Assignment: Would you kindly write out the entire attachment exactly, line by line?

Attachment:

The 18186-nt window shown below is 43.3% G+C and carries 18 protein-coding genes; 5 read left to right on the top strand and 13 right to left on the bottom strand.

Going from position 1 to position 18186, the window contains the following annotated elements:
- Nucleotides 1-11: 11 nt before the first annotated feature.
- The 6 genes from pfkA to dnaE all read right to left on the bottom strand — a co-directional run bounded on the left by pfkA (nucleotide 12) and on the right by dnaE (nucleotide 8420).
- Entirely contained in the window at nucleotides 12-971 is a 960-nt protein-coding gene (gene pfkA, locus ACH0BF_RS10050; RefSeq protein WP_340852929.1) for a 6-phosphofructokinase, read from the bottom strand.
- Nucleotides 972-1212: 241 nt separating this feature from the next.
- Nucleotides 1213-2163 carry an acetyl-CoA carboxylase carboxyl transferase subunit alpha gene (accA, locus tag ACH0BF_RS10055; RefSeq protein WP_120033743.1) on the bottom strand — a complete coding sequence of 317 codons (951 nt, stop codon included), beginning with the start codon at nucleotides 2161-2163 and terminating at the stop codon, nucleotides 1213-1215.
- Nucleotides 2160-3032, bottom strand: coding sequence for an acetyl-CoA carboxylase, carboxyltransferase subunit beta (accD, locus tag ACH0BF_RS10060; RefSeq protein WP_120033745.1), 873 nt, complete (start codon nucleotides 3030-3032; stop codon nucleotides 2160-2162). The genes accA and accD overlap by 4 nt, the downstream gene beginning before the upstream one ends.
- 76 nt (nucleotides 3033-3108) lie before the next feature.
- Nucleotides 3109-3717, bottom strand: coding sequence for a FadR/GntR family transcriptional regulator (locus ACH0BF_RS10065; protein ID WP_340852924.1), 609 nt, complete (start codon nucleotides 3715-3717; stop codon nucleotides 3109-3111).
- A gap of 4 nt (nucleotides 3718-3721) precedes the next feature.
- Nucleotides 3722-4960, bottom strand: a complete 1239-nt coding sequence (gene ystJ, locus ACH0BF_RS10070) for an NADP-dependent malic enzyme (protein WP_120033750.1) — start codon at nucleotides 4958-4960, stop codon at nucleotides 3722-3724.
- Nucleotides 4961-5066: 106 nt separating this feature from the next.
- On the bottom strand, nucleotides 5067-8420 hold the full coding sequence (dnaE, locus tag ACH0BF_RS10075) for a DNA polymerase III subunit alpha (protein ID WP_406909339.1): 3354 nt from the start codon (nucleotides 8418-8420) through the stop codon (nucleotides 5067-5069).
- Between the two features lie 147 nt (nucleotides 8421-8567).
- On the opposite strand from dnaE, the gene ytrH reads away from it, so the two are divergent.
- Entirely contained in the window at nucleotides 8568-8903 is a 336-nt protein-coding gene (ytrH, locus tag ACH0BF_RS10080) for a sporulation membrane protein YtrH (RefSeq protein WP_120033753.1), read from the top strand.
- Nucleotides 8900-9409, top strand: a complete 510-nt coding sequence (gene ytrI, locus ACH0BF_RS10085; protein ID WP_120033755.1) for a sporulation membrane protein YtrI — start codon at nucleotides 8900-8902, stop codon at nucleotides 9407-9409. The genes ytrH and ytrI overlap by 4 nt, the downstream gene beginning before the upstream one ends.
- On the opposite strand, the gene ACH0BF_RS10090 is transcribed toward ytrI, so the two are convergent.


The 18186-nt window shown below is 43.3% G+C and carries 18 protein-coding genes; 5 read left to right on the top strand and 13 right to left on the bottom strand.

Going from position 1 to position 18186, the window contains the following annotated elements:
- Nucleotides 1-11: 11 nt before the first annotated feature.
- The 6 genes from pfkA to dnaE all read right to left on the bottom strand — a co-directional run bounded on the left by pfkA (nucleotide 12) and on the right by dnaE (nucleotide 8420).
- Entirely contained in the window at nucleotides 12-971 is a 960-nt protein-coding gene (gene pfkA, locus ACH0BF_RS10050; RefSeq protein WP_340852929.1) for a 6-phosphofructokinase, read from the bottom strand.
- Nucleotides 972-1212: 241 nt separating this feature from the next.
- Nucleotides 1213-2163 carry an acetyl-CoA carboxylase carboxyl transferase subunit alpha gene (accA, locus tag ACH0BF_RS10055; RefSeq protein WP_120033743.1) on the bottom strand — a complete coding sequence of 317 codons (951 nt, stop codon included), beginning with the start codon at nucleotides 2161-2163 and terminating at the stop codon, nucleotides 1213-1215.
- Nucleotides 2160-3032, bottom strand: coding sequence for an acetyl-CoA carboxylase, carboxyltransferase subunit beta (accD, locus tag ACH0BF_RS10060; RefSeq protein WP_120033745.1), 873 nt, complete (start codon nucleotides 3030-3032; stop codon nucleotides 2160-2162). The genes accA and accD overlap by 4 nt, the downstream gene beginning before the upstream one ends.
- 76 nt (nucleotides 3033-3108) lie before the next feature.
- Nucleotides 3109-3717, bottom strand: coding sequence for a FadR/GntR family transcriptional regulator (locus ACH0BF_RS10065; protein ID WP_340852924.1), 609 nt, complete (start codon nucleotides 3715-3717; stop codon nucleotides 3109-3111).
- A gap of 4 nt (nucleotides 3718-3721) precedes the next feature.
- Nucleotides 3722-4960, bottom strand: a complete 1239-nt coding sequence (gene ystJ, locus ACH0BF_RS10070) for an NADP-dependent malic enzyme (protein WP_120033750.1) — start codon at nucleotides 4958-4960, stop codon at nucleotides 3722-3724.
- Nucleotides 4961-5066: 106 nt separating this feature from the next.
- On the bottom strand, nucleotides 5067-8420 hold the full coding sequence (dnaE, locus tag ACH0BF_RS10075) for a DNA polymerase III subunit alpha (protein ID WP_406909339.1): 3354 nt from the start codon (nucleotides 8418-8420) through the stop codon (nucleotides 5067-5069).
- Between the two features lie 147 nt (nucleotides 8421-8567).
- On the opposite strand from dnaE, the gene ytrH reads away from it, so the two are divergent.
- Entirely contained in the window at nucleotides 8568-8903 is a 336-nt protein-coding gene (ytrH, locus tag ACH0BF_RS10080) for a sporulation membrane protein YtrH (RefSeq protein WP_120033753.1), read from the top strand.
- Nucleotides 8900-9409, top strand: a complete 510-nt coding sequence (gene ytrI, locus ACH0BF_RS10085; protein ID WP_120033755.1) for a sporulation membrane protein YtrI — start codon at nucleotides 8900-8902, stop codon at nucleotides 9407-9409. The genes ytrH and ytrI overlap by 4 nt, the downstream gene beginning before the upstream one ends.
- On the opposite strand, the gene ACH0BF_RS10090 is transcribed toward ytrI, so the two are convergent.